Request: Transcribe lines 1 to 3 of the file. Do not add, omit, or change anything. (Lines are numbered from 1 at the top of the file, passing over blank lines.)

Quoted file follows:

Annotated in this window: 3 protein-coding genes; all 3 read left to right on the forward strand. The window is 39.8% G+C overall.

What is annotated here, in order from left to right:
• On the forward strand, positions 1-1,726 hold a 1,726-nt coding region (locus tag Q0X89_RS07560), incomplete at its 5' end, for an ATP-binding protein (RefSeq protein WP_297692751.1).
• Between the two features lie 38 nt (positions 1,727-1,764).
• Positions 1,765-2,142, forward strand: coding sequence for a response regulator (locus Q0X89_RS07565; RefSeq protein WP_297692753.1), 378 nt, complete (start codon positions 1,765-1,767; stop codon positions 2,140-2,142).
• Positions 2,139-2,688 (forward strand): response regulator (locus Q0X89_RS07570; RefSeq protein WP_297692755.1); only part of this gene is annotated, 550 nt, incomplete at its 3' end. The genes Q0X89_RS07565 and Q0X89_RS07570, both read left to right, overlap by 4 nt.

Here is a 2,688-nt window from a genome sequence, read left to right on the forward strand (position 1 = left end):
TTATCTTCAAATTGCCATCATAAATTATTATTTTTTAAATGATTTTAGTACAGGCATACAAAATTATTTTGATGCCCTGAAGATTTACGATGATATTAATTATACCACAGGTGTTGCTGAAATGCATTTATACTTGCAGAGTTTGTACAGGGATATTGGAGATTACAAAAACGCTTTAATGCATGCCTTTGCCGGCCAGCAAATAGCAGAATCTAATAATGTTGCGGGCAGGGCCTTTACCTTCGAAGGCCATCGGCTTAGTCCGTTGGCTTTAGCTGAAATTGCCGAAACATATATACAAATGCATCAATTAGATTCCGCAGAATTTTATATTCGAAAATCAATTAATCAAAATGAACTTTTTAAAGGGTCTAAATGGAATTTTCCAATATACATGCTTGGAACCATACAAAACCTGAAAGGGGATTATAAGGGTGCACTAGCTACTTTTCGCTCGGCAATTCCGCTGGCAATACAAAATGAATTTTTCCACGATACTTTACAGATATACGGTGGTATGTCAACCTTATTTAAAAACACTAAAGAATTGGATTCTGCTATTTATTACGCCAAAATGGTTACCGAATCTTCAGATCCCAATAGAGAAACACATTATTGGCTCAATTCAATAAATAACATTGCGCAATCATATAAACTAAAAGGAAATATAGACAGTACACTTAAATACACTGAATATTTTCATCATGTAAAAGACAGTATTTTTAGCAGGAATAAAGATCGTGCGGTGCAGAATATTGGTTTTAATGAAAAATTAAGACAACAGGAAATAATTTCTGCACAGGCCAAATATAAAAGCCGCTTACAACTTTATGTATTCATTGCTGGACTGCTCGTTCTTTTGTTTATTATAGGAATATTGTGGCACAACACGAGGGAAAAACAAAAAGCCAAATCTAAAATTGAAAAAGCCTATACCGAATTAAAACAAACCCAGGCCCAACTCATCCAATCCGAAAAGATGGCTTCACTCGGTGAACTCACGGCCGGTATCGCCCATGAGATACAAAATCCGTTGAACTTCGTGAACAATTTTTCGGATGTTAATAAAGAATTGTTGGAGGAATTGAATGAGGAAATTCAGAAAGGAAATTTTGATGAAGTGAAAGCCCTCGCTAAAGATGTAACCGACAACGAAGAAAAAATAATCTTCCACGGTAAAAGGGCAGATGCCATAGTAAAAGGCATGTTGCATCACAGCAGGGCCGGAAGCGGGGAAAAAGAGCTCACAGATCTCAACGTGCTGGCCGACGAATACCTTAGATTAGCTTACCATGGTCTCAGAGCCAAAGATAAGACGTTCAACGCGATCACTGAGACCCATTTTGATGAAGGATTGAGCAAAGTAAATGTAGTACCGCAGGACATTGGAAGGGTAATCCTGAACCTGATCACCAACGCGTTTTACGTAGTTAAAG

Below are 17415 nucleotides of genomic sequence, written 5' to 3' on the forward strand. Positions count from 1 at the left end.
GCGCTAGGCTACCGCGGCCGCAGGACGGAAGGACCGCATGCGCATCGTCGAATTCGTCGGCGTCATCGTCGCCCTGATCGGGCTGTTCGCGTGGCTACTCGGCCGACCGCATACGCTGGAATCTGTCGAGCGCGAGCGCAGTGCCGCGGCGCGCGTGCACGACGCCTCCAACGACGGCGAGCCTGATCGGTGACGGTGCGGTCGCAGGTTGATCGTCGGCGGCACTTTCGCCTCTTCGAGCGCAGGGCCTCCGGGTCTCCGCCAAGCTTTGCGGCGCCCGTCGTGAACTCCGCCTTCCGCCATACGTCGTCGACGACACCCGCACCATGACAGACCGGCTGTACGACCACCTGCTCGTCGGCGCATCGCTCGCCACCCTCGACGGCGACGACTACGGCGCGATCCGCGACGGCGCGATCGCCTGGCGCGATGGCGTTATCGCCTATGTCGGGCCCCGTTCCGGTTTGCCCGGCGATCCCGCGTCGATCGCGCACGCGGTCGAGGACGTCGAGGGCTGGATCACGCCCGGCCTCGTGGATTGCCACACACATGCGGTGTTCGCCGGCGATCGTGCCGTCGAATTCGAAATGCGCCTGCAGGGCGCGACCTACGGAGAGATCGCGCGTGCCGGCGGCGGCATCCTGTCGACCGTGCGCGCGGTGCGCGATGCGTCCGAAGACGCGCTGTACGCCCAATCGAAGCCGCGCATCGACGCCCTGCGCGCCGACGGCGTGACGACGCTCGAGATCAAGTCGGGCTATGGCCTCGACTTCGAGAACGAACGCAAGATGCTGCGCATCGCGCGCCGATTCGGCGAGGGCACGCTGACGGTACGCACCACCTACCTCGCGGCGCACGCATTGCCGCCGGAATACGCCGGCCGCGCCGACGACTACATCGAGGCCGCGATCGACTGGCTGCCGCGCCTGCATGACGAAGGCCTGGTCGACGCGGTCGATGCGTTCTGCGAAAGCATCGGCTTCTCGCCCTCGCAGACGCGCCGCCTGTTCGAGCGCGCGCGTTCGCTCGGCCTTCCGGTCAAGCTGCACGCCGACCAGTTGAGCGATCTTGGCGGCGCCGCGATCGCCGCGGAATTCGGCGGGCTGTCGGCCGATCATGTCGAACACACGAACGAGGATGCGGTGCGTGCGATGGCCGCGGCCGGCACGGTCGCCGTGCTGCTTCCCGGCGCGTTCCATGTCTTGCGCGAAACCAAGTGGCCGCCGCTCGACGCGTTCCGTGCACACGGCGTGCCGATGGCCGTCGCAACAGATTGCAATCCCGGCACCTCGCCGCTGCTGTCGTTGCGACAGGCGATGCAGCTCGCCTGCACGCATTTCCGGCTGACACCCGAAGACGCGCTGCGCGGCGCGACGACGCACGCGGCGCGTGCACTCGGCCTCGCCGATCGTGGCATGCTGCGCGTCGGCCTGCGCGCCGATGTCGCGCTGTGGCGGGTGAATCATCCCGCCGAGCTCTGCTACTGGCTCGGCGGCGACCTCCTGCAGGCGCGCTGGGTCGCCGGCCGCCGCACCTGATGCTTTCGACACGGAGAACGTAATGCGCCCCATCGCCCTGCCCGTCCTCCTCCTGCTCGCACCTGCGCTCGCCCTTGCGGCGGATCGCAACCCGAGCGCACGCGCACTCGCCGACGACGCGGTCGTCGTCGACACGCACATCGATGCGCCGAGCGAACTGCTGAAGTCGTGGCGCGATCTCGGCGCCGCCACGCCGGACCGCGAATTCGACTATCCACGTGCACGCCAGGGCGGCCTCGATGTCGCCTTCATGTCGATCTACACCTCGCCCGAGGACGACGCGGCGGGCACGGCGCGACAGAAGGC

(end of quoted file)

Annotated in this window: 3 protein-coding genes; all 3 read left to right on the forward strand. The window is 39.8% G+C overall.

What is annotated here, in order from left to right:
• On the forward strand, positions 1-1,726 hold a 1,726-nt coding region (locus tag Q0X89_RS07560), incomplete at its 5' end, for an ATP-binding protein (RefSeq protein WP_297692751.1).